"...the natives, who never durst trust themselves with their houses nor homes since the death of the boy of fifteen or sixteen years, who was killed lately near Newry, and his head sent for a Tory's head to Armagh. My Lord, I endeavoured by all the means I could to take off their fear, and told them that Your Grace upon notice of the wrongs done them by those that pretend authorities of Your Grace for doing service, require a relation of your inquiries from Sir George Rawdon, Sir Hans Hamilton, and others. My Lord, this day I saw a boy of thirteen years old come to Sir Hans Hamilton, and begged upon his hands and knees that his life be secured for that he was returned a Tory and Art O'Hanlon was in search for him to cut off his head. My Lord, several poor people whose cattle and goods the Mullens of Tandragee took, and others who were like to starve, I had restored. My Lord, very sad and great wrongs there is done and in these parts, and will be more unless speedily enquired into."
- "Dear head of my darling,
- How gory and pale;
- These aged eyes see thee,
- High spiked on their jail.
- That cheek in the summer,
- No more will grow warm;
- Nor that eye e'er catch light,
- But the flash of the storm."
According to tradition, the O'Hanlon and Conyngham families travelled to Ballynabeck, exhumed the Count's remains, and buried them in a family plot in Conwal Parish Church cemetery in Letterkenny, County Donegal. The site, near the Vestry door, is marked by a flat gravestone inscribed with the O'Hanlon coat of arms.
The inscription reads:
"The five sons of Redmond Hanlen, Mercht. in Letterkenny: John, the firstborn, Alexander, Francis, John and Redmond. Also here lieth the body of William, the son of the aforesaid Redmond Hanlen who departed this life the 27th ...1708, aged ...3 years ...months and 14 days. Also the remains of David Conyngham, Gent., and Cath., his wife, daughter to Redmond Hanlen. They were esteemed more for goodness of heart than for affluence of fortune. Died lamented here on ...December, 1752, 72 years old. She 21st August, 1775, aged 80."
In popular culture
Redmond O'Hanlon's popularity was immortalised in the pulp fiction of the era in addition to folktales which survive to the present day. The legends focus upon his ability to humiliate the Anglo-Irish gentry and the redcoats.
According to D. J. O'Donoghue's account of his 1825 Irish tour, Sir Walter Scott was fascinated by the life and career of Redmond O'Hanlon. Hoping to make him the protagonist of an adventure novel, Scott corresponded with Lady Olivia Sparrow, an Anglo-Irish landowner from County Down. Although Scott asked Lady Sparrow to obtain as much information as possible about O'Hanlon, he was forced to give up on the project after finding documentation too scanty.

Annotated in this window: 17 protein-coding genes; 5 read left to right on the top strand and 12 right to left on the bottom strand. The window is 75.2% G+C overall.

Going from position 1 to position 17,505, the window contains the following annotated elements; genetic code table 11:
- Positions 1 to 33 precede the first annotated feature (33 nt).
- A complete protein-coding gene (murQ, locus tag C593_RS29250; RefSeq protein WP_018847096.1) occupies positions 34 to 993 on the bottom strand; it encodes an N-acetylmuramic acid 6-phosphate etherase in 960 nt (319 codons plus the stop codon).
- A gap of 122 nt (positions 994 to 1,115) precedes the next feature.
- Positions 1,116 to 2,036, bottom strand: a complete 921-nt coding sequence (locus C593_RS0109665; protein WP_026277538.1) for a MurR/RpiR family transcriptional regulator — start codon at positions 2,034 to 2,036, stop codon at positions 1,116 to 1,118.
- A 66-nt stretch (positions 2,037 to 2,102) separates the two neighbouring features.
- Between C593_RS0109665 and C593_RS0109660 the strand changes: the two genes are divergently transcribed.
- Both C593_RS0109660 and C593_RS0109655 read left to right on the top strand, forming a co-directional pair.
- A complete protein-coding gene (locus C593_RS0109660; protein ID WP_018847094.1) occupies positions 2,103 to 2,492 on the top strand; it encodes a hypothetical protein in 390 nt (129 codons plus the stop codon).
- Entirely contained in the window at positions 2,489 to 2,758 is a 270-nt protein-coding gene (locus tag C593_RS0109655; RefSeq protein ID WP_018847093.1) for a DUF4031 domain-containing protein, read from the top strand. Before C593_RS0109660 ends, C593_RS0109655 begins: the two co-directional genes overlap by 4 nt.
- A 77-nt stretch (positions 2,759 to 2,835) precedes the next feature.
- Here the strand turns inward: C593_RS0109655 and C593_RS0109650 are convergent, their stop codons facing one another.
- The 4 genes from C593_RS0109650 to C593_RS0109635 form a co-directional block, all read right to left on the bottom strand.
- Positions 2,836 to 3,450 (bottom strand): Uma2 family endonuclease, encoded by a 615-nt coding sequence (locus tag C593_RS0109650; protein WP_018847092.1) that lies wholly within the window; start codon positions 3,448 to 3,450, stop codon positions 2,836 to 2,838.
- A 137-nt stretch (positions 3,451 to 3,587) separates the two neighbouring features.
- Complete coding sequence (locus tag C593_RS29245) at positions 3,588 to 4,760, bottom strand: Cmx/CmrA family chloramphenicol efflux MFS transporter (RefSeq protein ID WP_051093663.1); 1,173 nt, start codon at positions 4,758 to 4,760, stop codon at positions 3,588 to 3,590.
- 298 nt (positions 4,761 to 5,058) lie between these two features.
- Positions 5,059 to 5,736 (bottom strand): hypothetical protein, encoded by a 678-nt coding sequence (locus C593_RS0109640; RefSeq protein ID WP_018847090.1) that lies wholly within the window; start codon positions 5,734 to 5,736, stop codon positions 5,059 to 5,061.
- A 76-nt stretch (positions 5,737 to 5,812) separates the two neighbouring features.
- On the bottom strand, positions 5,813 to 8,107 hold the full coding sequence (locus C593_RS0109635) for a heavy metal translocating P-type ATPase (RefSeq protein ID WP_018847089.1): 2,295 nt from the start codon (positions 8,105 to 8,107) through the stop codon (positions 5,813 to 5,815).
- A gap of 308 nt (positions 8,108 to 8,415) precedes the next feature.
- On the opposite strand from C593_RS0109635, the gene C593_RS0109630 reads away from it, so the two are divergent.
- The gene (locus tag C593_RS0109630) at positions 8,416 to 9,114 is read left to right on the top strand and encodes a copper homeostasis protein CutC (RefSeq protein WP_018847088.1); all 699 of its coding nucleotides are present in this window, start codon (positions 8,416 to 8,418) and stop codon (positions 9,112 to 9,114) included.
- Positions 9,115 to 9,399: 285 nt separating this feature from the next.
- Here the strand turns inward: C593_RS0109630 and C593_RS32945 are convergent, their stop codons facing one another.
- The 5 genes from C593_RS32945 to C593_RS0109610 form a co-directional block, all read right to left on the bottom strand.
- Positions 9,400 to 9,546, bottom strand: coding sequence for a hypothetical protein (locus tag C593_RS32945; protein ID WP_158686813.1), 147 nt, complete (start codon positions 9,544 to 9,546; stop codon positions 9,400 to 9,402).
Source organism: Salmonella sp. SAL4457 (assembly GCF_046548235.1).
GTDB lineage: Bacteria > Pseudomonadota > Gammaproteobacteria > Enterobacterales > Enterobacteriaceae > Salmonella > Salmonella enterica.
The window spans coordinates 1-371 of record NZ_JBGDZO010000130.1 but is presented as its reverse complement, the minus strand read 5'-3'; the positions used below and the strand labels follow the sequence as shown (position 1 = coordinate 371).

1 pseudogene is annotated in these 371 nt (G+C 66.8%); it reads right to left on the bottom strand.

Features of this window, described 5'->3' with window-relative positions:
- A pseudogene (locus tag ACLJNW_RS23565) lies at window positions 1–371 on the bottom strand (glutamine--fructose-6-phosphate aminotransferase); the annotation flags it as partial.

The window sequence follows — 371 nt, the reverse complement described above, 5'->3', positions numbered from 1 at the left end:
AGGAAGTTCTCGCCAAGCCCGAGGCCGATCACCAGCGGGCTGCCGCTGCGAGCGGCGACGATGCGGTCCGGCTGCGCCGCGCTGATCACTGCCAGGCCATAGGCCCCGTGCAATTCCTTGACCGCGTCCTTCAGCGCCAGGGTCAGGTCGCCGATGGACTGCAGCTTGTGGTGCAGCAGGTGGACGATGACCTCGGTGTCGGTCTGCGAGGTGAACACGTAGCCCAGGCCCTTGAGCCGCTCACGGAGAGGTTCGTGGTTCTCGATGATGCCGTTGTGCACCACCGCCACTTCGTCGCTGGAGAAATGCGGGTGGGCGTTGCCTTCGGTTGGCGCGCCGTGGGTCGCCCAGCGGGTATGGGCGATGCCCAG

In 1862 William Carleton published Redmond Count O'Hanlon; The Irish Rapparee, an adventure novel inspired by the outlaw Count's life. One of Carleton's biographers alleges that the novelist glorified a 17th-century rapparee because he did not feel able to praise the Ribbonmen of his own era. According to O'Donoghue, however, Carleton's novel does not depict the historical Redmond O'Hanlon, but rather a figure of his own imagination.
In Poyntzpass, County Armagh, the local Gaelic football team is named "The Redmond O'Hanlons" in his honour. Furthermore, O'Hanlon's life was the subject of an episode of the television documentary series "Rapairí", which aired on TG4 in November 2009.
- John J. Marshall, Irish Tories, Rapparees and Robbers; With Some Account of the Most Notable, Tyrone Printing Company, Dungannon, 1927. Page 23.
- Marshall (1927), page 23-24.
- Marshall (1927), page 24.
- Dunford (2000), page 38.
- W. H. Murray (1982), Rob Roy MacGregor: His Life and Times, Barnes & Noble Books. Pages 59-64.
- Marshall page 26.
- Dunford (2000), page 42.
- Dunford (2001), page 277.
- Dunford (2001), page 41.
- Marshall (1927), page 28.
- Marshall (1927), pages 28–31.
- Reverend Lawrence Power, The Righteous Man's Portion, London, Printed by J.M. for Henry Bonwicke at the Red-Lyon in St. Paul's Church-Yard, 1680. Page A6.
- Dunford (2001), page 44.
- Dunford (2001), page 276.
- Marshall (1927), pages 28–31.
- Marshall (1927), pages 32–33.
- Dunford (2001), page 279.
- Dunford (2001), page 45.
- Count Hanlan's Downfall, page 5.
- Dunford (2001), pages 278–279.
- Count Hanlan's Downfall, pages 5–6.
- Marshall (1927), page 35.
- Count Hanlan's Downfall; or A True and Exact Account of the Killing of that Arch Traitor and Tory Redmond O Hanlan, Printed by Joseph Ray at College Green, for William Winter, Bookseller at the Wandring Jew in Castlestreet, 1681. Page 7.
- Marshall (1927), page 35.
- Marshall (1927), page 35-36.
- Dunford (2001), page 48.
- Dunford (2001), pages 47–48.
- Dunford (2001), page 48.
- D. J. O'Donoghue, Sir Walter Scott's Tour in Ireland in 1825: Now First Fully Described, Dublin: O’Donoghue & Gill, 1905. Pages 10–11.
- O'Donoghue (1905), page 11.
- Canning, Joseph, The O'Hanlons of Orior 1558–1691:Part II, Seanchas Ard Mhacha, pp. 111–129, 2002 JSTOR 29792723
- Count Hanlan's Downfall; or A True and Exact Account of the Killing of that Arch Traitor and Tory Redmond O Hanlan, Printed by Joseph Ray at College Green, for William Winter, Bookseller at the Wandring Jew in Castlestreet, 1681.
- Dunford, Stephen. The Irish Highwaymen. Dublin: Merlin Publishing, 2001. ISBN 1-903582-02-4
- Marshall, John J. Irish Tories, Rapparees and Robbers; With Some Account of the Most Notable, Tyrone Printing Company, Dungannon, 1927.
- Power, Rev. Laurence, The Righteous Man's Portion: Delivered in a Sermon at the Obsequies of the Noble and Renowned Gentleman Henry St. John, Esquire, London, Printed by J.M. for Henry Bonwicke at the Red-Lyon in St. Paul's Church-Yard, 1680.
- R. A. The Life and Death of the Indefatigible Outlaw Redmond O'Hanlon, Printed at Dublin, 1682.
- William Carleton (1862). Redmond count O'Hanlon, the Irish rapparee. James Duffy. (Google Books)
- "Redmond O'Hanlon – Outlaw or Folk Hero?" An Article Written for the South Armagh Genealogical Project
- "Bandit Country," A 2003 Magazine Article About the Outlaw Count
- "O'Hanlon Folkore," Containing Several Ballads About Count Redmond O'Hanlon
- Cashman, Ray (4 February 2011). "The Heroic Outlaw in Irish Folklore and Popular Literature". Folklore. 111 (2): 191–215. doi:10.1080/00155870020004602. JSTOR 1260603.